Personally, I love this. My associations with Aussie accents tends to be misogynistic, gross homophobic culture from where I grew up, so people taking me for English isn't something I ever took offence to.

I'd noticed that was a little more obvious. But more than that, when I asked friends "how I sounded different now", the answer I got more than once was, "Uhm... you sound more melodic."

Melodic? Huh. I began to look up the kind of speech patterns that are generally considered "feminine". And sure enough, I'd begun to affect some of them, even without meaning to.

It wasn't until I had a conversation with a friend of mine who's cis, female and works in the corporate world that I began to unpack it a bit more.

"Oh, I do that intentionally all the time."

"Do what?"

"Rising inflections at the end of sentences, slight shifts in tone at that point in a sentence, avoiding saying precise statements and instead make them more of a question... it makes men more comfortable with me. I get accused of being bitchy otherwise."

This kinda blew my mind. I had begun to feminise my speech patterns without intending to, and in a way that made me seem 'less offensive' to men. And that this was something many, many women do - sometimes intentionally.

Beyond how fucked this is, I'm left trying to figure out how I managed to begin doing this subconsciously.

I began to pay attention when ordering drinks at a bar, when paying for things at a store, etc. My friends were certainly right - I had begun to sound more lyrical, and it resulted in me being gendered correctly - even on the phone most of the time.

I'm torn between feeling slightly more secure now I feel comfortable talking in public and knowing there's still a reasonable change I will be gendered correctly, and feeling like the fundamental aspects of these vocal changes... just plain suck.

I can't help but escape the feeling that so many "feminine" traits are defence mechanisms in a hostile environment.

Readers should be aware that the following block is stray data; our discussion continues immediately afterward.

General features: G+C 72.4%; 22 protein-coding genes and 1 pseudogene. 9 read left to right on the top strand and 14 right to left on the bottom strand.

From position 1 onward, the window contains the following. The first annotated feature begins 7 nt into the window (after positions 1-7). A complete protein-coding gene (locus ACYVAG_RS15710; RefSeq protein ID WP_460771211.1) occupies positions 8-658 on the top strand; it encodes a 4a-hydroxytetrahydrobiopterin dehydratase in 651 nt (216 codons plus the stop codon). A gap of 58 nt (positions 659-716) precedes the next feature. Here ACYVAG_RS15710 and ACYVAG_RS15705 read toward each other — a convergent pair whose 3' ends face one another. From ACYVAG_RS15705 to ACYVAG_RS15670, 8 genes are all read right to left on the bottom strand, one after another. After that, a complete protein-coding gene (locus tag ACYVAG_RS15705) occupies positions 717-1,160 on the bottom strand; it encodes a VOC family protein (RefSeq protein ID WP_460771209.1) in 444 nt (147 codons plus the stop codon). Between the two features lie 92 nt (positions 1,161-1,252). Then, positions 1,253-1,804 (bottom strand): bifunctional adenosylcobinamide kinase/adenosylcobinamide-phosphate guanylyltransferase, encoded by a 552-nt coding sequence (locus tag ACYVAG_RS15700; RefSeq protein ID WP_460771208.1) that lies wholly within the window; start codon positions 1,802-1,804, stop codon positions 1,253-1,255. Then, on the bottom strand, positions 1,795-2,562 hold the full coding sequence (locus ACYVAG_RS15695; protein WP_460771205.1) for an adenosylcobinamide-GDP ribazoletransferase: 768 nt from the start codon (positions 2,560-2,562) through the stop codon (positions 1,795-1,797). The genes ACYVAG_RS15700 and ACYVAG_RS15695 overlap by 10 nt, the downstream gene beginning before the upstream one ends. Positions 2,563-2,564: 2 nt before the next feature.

Even though I used to love my voice, I have seemingly begun to camouflage myself in every way I can, to avoid transphobia. Even if that meant compromising the way I might otherwise communicate with others.


I was recently thinking back to my high school days.

I went to an all-male high school, which is a pretty shite idea at the best of times, but for a clueless trans girl suffering from cripplingly bad gender dysphoria it was REALLY bad.

Thing is, I used to totally freak out at the idea of having to go there. I'd just sit at home and cry until my parents let me stay.

I never knew what was "wrong" with me. It felt like anxiety, but it was worse at high school than anywhere else.

It was only a while back that I began to realise that how anxious and uncomfortable I felt in a place directly correlated to how gendered the place was.

So an all-boys high school was probably one of the worst places in the world for me in terms of dysphoria.

I'd sometimes want to go hide somewhere and cry in the middle of the day, but couldn't even go into the toilets because being in a men's toilet with (ew) guys urinating in a trough just made me feel worse.

I remember wandering around the suburbs with a friend during our high school years, and passing through the girls school - the sister school to our own. I remember seeing all those buildings and desperately wishing I could go there instead.

When school friends would talk about girls they liked - objectifying them and discussing them as conquests or 'prizes', I felt so absolutely disgusted. Especially because most of them would clearly fall in love with girls, and yet were seemingly trained out of admitting any feelings that they'd so often just slip into sexist, gross commentary on their bodies.

I remember, a few years later, watching American Pie and thinking it was very, very unrealistic. Those boys were very, very respectful of women by comparison.

To this day I have trouble trusting men, as my early experiences post-puberty with men were watching them say absolutely horrible things about women. I hated it then, and it's hard not to occasionally dwell now on them saying similar things about me.

That isn't to say that I thought (or think) that high school girls are clearly saints, of course - but I never interacted with any, for the most part, outside of a few close friends I had later on.

So I'm left with awful, awful experiences almost entirely focused on the way young men treated young women.

But somehow, I hadn't thought back to this all and made any sense of it until recently.

I think I was just trying not to think too much about it, as despite meeting a few good friends, for the most part high school was the worst time of my life, bar nothing. One of the few times I actively contemplated self-harm - even how I'd do it.

The only thing that stopped me was fear of failing and having to explain myself.